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Spanish Griffon Vultures Released in Cyprus to Address Population Decline

Griffon Vulture

A griffon, or griffin, or gryphon, depending on the spelling you choose, is a striking mythological beast. They are usually depicted as a sort of cross between a lion and an eagle. Often, they boast the sharp beak and powerful wings of an eagle along with the limbs, claws, and tail of a lion. Legends of this fearsome animal date back to ancient times and have inspired the human imagination for millennia. While there is no such thing as a griffon, its legend endures in its real-life namesake, the Griffon Vulture.

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Griffon Vultures are Old World vultures found in sections of Mediterranean Europe, in Asia, and in parts of North Africa. They are often referred to simply as the “Eurasian Griffon.” It isn’t hard to see why. The Griffon Vulture is visually impressive, with an enormous wingspan that can reach lengths of over nine feet.

These fierce-looking birds mate for life and feed on carrion, which they can spot from incredible distances. This fascinating bird is, fortunately, relatively common. It is Europe’s most common vulture and is considered to be of “least concern” by the International Union for the Conservation of Nature. In Western Europe, in fact, the Griffon Vulture’s substantial population has risen in recent years.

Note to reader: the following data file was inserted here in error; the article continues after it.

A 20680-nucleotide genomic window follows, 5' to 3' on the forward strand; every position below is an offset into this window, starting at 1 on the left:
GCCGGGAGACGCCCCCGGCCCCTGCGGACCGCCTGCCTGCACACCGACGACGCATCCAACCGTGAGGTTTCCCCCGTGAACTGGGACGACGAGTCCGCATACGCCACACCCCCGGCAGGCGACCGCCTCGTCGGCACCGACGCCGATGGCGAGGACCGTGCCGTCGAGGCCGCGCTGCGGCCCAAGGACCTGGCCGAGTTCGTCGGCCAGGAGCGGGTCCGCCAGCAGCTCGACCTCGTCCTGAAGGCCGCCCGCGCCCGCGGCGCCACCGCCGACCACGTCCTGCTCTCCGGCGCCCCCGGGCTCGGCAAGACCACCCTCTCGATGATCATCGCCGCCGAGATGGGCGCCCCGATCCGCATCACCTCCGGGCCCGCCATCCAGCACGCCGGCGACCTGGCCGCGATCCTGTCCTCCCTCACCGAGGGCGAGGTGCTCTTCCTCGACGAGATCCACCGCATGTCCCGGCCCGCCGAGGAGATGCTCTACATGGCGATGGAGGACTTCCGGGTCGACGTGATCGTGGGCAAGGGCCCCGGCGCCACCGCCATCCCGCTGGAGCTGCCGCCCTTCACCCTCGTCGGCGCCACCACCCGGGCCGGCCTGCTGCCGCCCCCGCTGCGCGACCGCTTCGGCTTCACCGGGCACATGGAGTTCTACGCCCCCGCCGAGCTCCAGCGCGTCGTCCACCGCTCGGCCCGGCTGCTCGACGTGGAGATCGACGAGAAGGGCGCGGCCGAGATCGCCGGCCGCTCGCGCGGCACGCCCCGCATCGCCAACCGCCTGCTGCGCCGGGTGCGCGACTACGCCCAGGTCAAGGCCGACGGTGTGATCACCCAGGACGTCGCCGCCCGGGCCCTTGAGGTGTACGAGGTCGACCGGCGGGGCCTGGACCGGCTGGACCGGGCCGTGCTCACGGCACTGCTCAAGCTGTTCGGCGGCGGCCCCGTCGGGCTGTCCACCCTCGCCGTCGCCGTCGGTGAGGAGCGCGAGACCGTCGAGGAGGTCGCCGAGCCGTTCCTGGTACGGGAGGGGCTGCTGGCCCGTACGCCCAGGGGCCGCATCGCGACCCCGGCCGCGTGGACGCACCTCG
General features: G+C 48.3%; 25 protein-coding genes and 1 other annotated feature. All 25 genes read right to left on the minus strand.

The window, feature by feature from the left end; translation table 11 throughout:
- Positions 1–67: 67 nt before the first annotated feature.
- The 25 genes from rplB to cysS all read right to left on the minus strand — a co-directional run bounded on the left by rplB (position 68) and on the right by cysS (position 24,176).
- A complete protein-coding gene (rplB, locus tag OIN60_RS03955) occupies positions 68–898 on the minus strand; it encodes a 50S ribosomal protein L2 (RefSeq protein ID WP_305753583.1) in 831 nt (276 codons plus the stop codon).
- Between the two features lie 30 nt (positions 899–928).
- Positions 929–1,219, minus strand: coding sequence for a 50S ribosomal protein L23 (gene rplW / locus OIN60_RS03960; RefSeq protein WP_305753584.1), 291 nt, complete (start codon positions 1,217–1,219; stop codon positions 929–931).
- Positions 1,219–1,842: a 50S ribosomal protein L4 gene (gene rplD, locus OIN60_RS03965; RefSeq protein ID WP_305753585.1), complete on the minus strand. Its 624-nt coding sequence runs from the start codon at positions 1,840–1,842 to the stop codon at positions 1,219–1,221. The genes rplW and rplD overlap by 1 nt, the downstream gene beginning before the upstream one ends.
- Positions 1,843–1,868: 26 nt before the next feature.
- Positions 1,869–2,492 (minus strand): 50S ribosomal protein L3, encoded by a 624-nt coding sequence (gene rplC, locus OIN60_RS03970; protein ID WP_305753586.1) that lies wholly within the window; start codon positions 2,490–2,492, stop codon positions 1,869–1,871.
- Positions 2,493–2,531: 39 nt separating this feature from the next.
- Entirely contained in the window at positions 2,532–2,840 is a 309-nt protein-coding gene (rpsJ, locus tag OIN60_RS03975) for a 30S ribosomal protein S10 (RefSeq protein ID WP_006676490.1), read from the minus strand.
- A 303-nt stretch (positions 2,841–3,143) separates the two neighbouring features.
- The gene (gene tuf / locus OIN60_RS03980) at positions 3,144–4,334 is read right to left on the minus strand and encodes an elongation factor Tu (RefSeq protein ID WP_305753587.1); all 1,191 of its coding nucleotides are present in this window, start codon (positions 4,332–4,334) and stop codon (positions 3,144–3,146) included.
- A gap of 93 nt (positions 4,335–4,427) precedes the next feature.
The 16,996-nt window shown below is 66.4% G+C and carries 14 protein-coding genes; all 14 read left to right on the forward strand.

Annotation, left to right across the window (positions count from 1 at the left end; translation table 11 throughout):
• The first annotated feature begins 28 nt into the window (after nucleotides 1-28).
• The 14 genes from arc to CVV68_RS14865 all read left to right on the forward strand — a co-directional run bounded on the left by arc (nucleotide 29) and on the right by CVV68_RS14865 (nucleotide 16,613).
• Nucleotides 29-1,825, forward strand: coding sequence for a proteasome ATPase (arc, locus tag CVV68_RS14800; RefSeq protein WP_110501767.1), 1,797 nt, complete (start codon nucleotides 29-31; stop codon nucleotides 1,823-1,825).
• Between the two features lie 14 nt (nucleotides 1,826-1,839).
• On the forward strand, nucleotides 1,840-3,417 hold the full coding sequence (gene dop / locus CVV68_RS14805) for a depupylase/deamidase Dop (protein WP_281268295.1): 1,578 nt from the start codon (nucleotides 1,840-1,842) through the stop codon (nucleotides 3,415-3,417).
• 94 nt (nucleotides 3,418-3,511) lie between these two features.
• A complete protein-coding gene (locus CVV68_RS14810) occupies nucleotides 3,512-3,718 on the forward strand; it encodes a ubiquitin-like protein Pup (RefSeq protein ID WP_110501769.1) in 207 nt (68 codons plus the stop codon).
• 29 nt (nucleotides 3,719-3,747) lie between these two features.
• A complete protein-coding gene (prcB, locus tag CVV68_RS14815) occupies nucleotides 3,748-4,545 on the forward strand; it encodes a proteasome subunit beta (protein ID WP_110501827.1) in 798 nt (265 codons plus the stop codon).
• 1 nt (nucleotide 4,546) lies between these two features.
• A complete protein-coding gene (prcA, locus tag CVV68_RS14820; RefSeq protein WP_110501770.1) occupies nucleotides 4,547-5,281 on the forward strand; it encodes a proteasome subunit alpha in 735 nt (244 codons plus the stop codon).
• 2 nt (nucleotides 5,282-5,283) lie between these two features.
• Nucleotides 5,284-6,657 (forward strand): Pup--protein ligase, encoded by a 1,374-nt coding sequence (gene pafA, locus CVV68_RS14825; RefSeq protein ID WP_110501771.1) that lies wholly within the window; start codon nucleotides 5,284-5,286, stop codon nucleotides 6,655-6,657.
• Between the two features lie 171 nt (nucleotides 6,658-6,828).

Despite enjoying relative stability in the Western stretches of its range, the Griffon Vulture has faced a steep and dangerous decline in Cyprus. There, the current numbers of Griffon Vultures have sunk to just 29 birds. Without intervention, it is estimated that Griffon Vultures could disappear from Cyprus entirely within the next 15 years. Fortunately, other regions with abundant Griffon Vultures are assisting in the restoration of Cyprus’s population.

A year ago, 15 Griffon Vultures from Spain, the country with the largest population of these raptors, were released in Cyprus. Of those 15, four died and 11 survived. Now, a further seven Spanish Griffon Vultures have been released in Cyprus with tracking devices to help conservationists monitor their progress. Within a week of the initial release, an additional seven birds are planned for release, totaling 14 new vultures introduced to the island.

Cyprus’s Griffon Vulture population is delicate, but the fact that these birds are common elsewhere is a distinct advantage that allows for the release of birds from other populations to supplement Cyprus’s own. What remains to be seen is whether the island is capable of sustaining these new introductions and, hopefully, producing further generations so that this tiny population can grow.

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